London attacks prompt EU to prioritize data retention

The EU intends to speed up plans to require Internet and telephone service providers to retain usage data for law enforcement purposes.

The European Commission intends to accelerate plans to put forward new rules requiring telephone and Internet operators to store data for law enforcement agencies in the wake of the terrorist bombings in London on Thursday, a senior official said Friday. But the new plan would cut the time data had to be stored to a maximum of nine months compared to one year in an earlier proposal.

Jonathan Faull, director general of the EC's justice, freedom and security department, said on Friday that it would present a proposal for data retention "as soon as possible". The proposed directive would require telecommunications operators and Internet service providers to collect and store a wide range of data for a given period so that law enforcement agencies could check the records in investigations into terrorist activities. Another Commission official, who requested anonymity and is close to the subject, said: "We can't afford not to be visible on this".

The Commission, which is responsible for drawing up draft legislation in the 25-member European Union (E.U.), had planned to present its new proposal before the end of July but national law enforcement authorities have still not finished informing the Commission the data retention period they would like. Initial indications are that the Commission will recommend keeping telephone data for a maximum of nine months and keeping Internet records for a maximum of three months.

The Commission official said that the directive would be a key part of efforts to combat terrorism and that there was a "very strong law enforcement interest" in the rules. But he added that it was important to strike a balance between the interests of law enforcement agencies, data protection concerns and the impact on industry.

Work on data retention rules started last year when four E.U. countries - the UK, Sweden, Ireland and Austria - presented a proposal in the wake of the Madrid train bombings in March which killed nearly two hundred people. The move was billed as a key measure to fight terrorism as the members of the al-Qaeda cell which carried out the attack in Spain coordinated their efforts by mobile phone. Under the proposal, providers of fixed line and mobile services, Internet service providers, and SMS (short messaging service) operators would have been required to keep data for at least one year and up to a maximum of three years. The rules apply to traffic data such as time, duration and destination of the call but do not include content.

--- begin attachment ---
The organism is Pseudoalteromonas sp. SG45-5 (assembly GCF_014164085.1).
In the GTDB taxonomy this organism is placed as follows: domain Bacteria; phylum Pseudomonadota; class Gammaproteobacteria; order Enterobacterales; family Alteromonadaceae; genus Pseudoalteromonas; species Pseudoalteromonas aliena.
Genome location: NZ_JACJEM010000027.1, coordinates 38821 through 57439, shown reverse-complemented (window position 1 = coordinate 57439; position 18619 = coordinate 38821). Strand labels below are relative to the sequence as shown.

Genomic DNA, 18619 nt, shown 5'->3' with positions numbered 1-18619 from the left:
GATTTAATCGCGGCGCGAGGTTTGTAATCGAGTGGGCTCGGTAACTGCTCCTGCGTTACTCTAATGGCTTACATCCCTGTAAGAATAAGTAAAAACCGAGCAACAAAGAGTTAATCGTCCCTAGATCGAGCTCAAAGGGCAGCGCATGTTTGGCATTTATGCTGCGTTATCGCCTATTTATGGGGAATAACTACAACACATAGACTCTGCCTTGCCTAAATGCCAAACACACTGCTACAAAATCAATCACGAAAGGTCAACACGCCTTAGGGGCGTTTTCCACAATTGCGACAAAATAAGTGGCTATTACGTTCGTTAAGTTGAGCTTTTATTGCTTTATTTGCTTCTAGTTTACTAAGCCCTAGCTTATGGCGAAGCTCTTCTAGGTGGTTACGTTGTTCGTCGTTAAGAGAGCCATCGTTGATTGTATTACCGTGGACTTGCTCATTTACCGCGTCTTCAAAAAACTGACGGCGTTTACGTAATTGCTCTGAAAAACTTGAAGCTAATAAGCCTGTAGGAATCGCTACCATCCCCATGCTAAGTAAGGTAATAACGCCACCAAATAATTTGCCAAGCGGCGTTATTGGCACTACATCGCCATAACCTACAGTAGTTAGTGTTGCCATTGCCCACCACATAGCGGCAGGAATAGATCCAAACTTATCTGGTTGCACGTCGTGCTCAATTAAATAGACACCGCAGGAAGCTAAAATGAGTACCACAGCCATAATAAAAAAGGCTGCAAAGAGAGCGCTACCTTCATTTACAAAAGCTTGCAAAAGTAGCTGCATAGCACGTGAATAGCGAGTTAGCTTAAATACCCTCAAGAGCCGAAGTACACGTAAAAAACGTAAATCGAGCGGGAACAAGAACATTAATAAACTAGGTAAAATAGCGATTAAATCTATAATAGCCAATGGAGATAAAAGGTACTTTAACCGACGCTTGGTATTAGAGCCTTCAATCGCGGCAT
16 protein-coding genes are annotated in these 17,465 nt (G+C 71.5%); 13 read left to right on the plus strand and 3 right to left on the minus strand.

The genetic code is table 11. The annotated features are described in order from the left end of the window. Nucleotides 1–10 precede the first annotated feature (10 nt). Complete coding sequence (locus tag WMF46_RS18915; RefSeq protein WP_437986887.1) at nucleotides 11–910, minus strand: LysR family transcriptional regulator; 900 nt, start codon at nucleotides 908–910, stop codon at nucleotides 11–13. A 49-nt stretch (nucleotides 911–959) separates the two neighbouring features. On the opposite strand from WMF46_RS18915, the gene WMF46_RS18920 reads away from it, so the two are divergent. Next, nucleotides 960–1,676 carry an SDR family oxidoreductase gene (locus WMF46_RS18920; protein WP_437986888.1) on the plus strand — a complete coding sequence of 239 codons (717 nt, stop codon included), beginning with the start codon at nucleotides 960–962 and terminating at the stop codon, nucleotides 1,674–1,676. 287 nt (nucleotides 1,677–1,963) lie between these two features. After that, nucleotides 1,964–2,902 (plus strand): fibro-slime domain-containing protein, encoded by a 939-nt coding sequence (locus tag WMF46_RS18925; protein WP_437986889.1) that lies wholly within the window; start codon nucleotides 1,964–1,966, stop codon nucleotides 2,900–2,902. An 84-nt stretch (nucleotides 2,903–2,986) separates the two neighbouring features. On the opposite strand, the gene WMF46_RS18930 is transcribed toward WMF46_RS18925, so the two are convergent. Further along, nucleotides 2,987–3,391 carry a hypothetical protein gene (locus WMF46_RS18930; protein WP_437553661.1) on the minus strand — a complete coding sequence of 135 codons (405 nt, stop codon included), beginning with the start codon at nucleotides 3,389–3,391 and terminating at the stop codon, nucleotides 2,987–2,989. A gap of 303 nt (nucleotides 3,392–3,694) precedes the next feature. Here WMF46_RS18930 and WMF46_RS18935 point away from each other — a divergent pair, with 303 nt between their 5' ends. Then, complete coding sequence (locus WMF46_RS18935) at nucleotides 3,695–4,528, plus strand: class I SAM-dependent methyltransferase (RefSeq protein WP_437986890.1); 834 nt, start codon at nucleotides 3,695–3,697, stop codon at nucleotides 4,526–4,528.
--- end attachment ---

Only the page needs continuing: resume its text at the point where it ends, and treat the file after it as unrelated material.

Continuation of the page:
But work has proceeded slowly on the four-country proposal. Members of the European Parliament have also attacked the scheme, saying it was "disproportionate" and would infringe data privacy rules while Internet service providers have warned that the storage requirements would "destroy" the way their industry operates.

The Commission proposal would require the approval of the European Parliament which has rejected the four-country proposal. German Free Democrat MEP Alexander Alvaro, who drafted the Parliament's opinion on the proposal, said that despite the increased political pressure to get agreement on data retention rules the proposal needed to be looked at "very carefully". He said there should be clear data-protection provisions, pointing out that although the directive was not supposed to cover content "in the case of SMS (short messaging service) messages the data is the content."

The U.K. government, which took over the six-month rotating presidency of the E.U. on July 1, had already said before Thursday's bombings that getting agreement on data retention the rules was already a key priority in the next six months and was due to be discussed by European justice and home affairs ministers at a planned meeting in October. The subject is expected to get even more attention in the wake of the London attacks.

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